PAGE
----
Strung Together

By Kayla Pace, Sarah Stone and Claudia Chakamian

David Terry stands by the bleachers wearing Gamecock apparel, and with a stroller in tow, to take in a tennis match. But Terry is not a typical fan. He is the stringer for both the men’s and women’s tennis teams at the University of South Carolina.

One could easily oversimplify the job of a stringer to the act of replacing the broken or aging strings. In reality, the job description compares to that of a caddy.

Tennis racquets need to be replaced frequently. The market for these racquets evolves constantly, and manufacturers tend to discontinue racquet models every 18 months. It is the stringer’s job to help players adapt to changes in their racquets to ensure these changes have a minimum impact on a player’s game.

“[Manufacturers] change something, and the guys and the girls are convinced that it doesn’t feel the same, and they’ll want to switch,” Terry said.

Players usually own four to six racquets. They hit the ball with a ferocity that takes a toll on the strings. As these strings fall into disrepair, Terry restrings each player’s racquet to improve the athlete’s consistency of play.

“I also try to help them pick out strings, what’s going to be best for their arm, what’s going to give them the playability characteristics they want within our array of strings that we have to choose from.”

Stringers must possess and demonstrate knowledge of the game and of the team’s players to do their job effectively.

“You have to kind of figure out what’s going to work for each guy based on the stiffness profile of the string and what playability characteristics you are looking to get out of it,” Terry said. “Some guys are looking for more spin. Others are looking for what amounts to pinpoint placement. Others are looking to be able to feel the ball off the racquet.”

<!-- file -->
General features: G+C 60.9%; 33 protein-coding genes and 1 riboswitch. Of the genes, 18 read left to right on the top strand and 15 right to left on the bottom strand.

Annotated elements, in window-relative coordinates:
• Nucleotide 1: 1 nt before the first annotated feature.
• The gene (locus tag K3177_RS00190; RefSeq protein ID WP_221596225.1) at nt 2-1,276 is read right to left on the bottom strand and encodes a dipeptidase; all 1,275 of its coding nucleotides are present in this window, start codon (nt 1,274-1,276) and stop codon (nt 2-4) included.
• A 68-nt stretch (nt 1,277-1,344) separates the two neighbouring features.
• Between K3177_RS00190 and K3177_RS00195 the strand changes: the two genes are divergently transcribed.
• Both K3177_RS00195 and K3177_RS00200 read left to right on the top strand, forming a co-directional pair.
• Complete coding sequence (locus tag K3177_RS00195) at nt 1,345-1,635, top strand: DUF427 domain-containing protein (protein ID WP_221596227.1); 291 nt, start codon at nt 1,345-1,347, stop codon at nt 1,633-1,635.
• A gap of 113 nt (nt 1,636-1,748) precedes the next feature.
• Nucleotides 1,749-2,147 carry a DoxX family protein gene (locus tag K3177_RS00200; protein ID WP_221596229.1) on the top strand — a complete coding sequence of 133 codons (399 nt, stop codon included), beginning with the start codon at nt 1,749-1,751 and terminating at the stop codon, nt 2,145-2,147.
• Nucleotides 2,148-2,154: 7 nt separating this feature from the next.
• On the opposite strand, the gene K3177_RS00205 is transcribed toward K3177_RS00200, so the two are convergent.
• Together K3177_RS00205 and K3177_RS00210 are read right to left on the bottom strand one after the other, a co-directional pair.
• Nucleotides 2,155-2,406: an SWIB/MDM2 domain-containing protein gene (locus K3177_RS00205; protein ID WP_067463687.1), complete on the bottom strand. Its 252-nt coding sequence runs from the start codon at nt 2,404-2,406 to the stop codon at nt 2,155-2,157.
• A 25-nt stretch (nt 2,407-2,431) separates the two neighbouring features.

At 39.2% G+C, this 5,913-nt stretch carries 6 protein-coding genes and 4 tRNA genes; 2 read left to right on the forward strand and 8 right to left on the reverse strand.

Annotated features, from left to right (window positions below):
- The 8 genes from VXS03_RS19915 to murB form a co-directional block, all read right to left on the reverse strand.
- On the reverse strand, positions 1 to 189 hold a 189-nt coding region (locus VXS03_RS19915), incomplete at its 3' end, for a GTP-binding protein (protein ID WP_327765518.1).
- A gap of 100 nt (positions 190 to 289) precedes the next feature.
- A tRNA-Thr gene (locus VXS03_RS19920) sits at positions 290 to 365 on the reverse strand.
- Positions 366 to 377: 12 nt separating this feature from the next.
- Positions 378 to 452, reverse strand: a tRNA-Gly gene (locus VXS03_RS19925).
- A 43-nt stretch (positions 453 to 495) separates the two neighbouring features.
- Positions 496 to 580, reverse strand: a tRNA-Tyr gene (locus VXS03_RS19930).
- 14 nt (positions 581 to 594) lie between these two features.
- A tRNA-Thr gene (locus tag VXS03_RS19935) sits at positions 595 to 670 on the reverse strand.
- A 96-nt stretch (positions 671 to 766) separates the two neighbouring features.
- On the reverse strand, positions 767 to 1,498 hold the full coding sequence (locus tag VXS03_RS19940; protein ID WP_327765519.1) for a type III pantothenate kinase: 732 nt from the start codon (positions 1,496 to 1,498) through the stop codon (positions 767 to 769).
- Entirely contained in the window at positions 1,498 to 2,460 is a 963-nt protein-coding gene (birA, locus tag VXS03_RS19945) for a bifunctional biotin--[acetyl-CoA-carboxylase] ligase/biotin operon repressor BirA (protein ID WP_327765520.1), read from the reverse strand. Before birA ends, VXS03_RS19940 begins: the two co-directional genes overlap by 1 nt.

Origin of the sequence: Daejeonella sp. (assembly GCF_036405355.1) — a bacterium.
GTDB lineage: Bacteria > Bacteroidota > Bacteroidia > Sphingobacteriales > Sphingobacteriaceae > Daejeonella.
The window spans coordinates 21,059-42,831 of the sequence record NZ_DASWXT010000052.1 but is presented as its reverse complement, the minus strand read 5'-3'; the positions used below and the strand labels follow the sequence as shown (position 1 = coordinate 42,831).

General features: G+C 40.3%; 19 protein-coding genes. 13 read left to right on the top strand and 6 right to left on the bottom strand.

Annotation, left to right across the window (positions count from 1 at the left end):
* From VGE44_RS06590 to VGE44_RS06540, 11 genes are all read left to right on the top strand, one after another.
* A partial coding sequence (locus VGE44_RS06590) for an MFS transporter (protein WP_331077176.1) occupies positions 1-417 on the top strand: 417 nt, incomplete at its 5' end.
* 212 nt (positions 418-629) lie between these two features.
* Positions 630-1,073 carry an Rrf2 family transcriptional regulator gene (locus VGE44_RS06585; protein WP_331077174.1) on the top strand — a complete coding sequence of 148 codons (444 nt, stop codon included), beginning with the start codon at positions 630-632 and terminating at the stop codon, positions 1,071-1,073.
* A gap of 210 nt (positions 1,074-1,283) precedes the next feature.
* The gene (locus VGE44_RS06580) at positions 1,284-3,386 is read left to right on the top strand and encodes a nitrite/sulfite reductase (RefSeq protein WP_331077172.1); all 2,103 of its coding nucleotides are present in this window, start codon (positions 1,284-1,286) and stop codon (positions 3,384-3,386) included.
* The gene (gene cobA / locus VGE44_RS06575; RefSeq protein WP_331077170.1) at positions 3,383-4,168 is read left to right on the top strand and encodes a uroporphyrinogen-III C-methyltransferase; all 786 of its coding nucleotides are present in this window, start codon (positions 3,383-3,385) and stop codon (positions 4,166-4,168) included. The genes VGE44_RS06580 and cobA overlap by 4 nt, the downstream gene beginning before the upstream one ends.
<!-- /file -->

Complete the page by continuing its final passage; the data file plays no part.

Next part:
David Terry shows how he gets the racquets ready for use. He describes that the time commitment can be a lot. “Each player has between four and six racquets, maybe more, depending on if their parents have bought them some additional ones, and they’ll each have two to four restrung a week, whether it’s tension loss or they’ve actually broken the strings.”

Terry did not grow up with a passion for tennis or the Gamecocks. He was raised in Lexington, South Carolina, and he cheered for Clemson as a child. When he became a student at the University of South Carolina during the height of the Spurrier era, he changed his allegiances.

Terry’s introduction to tennis also occurred during his college years. He picked up a job at Cayce Tennis & Fitness Center out of financial need. Initially, Terry worked at front desk and maintenance positions. His duties expanded to include tennis as time went on. When tennis instructors at the center lacked students, they asked Terry to fill in for these players during lessons. The sport soon progressed from a job to a hobby.

“[I] learned to string based on the fact that I started playing, and I didn’t like other people being able to control my equipment,” Terry said.